Subject: Re: swapctl -a doesn't do load-balancing; whyzzat?
To: Robert Elz <kre@munnari.OZ.AU>
From: Jason R Thorpe <firstname.lastname@example.org>
Date: 09/03/2000 15:37:31
On Mon, Sep 04, 2000 at 09:23:29AM +1100, Robert Elz wrote:
> The only place I had excess space on the system concerned was via NFS, so
> I made myself a nice huge swap file out there, and enabled swapping.
> Almost before I could think, the system (which was paging its little head off
> of course - that's why everything was taking so long in the first place)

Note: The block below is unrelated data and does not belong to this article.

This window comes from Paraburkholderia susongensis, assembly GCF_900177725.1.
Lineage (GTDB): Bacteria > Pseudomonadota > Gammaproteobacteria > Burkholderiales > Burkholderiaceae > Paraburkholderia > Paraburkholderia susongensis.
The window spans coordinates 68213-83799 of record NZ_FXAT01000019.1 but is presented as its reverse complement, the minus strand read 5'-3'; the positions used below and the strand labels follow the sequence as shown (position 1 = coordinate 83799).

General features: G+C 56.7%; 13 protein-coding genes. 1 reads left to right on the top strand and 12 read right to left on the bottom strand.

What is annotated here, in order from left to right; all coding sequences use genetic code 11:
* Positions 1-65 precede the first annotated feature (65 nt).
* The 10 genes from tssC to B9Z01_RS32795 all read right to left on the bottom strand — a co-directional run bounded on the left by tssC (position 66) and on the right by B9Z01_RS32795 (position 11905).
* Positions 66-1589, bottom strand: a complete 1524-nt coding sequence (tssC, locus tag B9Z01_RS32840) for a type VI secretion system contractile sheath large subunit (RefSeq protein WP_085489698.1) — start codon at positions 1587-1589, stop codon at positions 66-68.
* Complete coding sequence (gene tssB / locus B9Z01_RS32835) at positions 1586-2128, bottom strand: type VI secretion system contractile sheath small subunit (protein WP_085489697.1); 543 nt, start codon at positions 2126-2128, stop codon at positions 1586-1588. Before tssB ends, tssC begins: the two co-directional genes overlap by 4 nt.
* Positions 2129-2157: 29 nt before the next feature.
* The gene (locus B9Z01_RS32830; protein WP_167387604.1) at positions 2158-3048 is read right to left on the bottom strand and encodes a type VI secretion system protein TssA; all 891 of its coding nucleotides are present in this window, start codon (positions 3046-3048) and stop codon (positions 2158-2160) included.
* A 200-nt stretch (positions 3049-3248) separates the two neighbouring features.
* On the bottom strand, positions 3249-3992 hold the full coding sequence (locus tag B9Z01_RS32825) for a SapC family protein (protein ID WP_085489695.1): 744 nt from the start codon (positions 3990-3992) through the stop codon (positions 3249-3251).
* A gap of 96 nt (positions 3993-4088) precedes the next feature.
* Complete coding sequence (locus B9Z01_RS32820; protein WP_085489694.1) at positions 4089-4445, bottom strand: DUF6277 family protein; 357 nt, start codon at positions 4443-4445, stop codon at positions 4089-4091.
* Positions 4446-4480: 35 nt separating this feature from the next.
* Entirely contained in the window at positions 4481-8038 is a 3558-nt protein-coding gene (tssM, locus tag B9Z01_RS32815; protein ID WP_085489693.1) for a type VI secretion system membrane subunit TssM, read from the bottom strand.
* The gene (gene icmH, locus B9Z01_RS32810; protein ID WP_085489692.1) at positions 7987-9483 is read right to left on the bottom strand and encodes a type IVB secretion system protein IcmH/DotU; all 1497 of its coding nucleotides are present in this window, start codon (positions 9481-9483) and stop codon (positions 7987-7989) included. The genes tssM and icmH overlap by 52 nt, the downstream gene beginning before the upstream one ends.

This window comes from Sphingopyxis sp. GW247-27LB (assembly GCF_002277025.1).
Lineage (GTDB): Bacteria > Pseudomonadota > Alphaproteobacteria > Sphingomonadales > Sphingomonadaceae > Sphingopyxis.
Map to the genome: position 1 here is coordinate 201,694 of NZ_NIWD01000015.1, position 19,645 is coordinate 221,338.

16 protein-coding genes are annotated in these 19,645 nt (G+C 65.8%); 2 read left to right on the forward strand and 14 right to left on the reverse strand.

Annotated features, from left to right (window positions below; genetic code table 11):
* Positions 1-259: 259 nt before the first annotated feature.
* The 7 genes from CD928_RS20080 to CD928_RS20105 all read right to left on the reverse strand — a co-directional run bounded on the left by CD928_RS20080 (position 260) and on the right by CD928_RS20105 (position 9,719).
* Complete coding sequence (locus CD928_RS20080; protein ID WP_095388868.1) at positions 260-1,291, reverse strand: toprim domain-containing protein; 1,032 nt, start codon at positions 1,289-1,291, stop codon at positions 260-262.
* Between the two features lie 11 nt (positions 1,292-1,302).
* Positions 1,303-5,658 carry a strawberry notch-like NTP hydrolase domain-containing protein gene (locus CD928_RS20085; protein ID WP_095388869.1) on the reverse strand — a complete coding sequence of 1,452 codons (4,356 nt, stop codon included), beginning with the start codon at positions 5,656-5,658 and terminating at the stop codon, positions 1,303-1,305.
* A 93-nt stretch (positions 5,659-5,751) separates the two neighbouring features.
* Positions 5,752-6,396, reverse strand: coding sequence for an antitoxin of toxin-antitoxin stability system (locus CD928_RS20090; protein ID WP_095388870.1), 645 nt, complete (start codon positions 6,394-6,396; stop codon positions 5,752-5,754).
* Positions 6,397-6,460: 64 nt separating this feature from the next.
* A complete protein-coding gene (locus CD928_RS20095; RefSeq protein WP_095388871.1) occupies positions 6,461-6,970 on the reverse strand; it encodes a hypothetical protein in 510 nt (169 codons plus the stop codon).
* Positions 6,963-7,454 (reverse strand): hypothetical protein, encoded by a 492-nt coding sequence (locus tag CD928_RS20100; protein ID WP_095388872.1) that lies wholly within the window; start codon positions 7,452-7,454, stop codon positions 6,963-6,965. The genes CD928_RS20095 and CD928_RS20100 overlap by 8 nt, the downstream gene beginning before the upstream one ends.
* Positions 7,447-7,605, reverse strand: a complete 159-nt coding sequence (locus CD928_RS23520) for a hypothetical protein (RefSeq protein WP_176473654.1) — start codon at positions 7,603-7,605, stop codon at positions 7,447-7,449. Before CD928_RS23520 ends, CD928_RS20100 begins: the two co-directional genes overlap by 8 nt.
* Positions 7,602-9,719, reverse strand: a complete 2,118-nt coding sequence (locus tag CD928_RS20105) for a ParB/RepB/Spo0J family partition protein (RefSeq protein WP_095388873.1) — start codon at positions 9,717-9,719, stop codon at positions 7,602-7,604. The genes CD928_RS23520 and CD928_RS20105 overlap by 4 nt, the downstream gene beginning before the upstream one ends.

> had started moving all kinds of stuff from the local disc out to NFS
> swapping, which didn't improve its performance of course... (And yes, I
> had managed to forget to set the swap priority, so the NFS swap space
> had defaulted to being equivalent to the local disc).
The "migration" effect is probably the result of things being brought
back in, the objects being deleted, and new ones being created, and
thus pushed back out.
As far as I know, once an object/offset or amap/offset has a swap slot
assigned to it, the swap slot persists until the swap device is invalidated
via swapctl -d.
-- Jason R. Thorpe <email@example.com>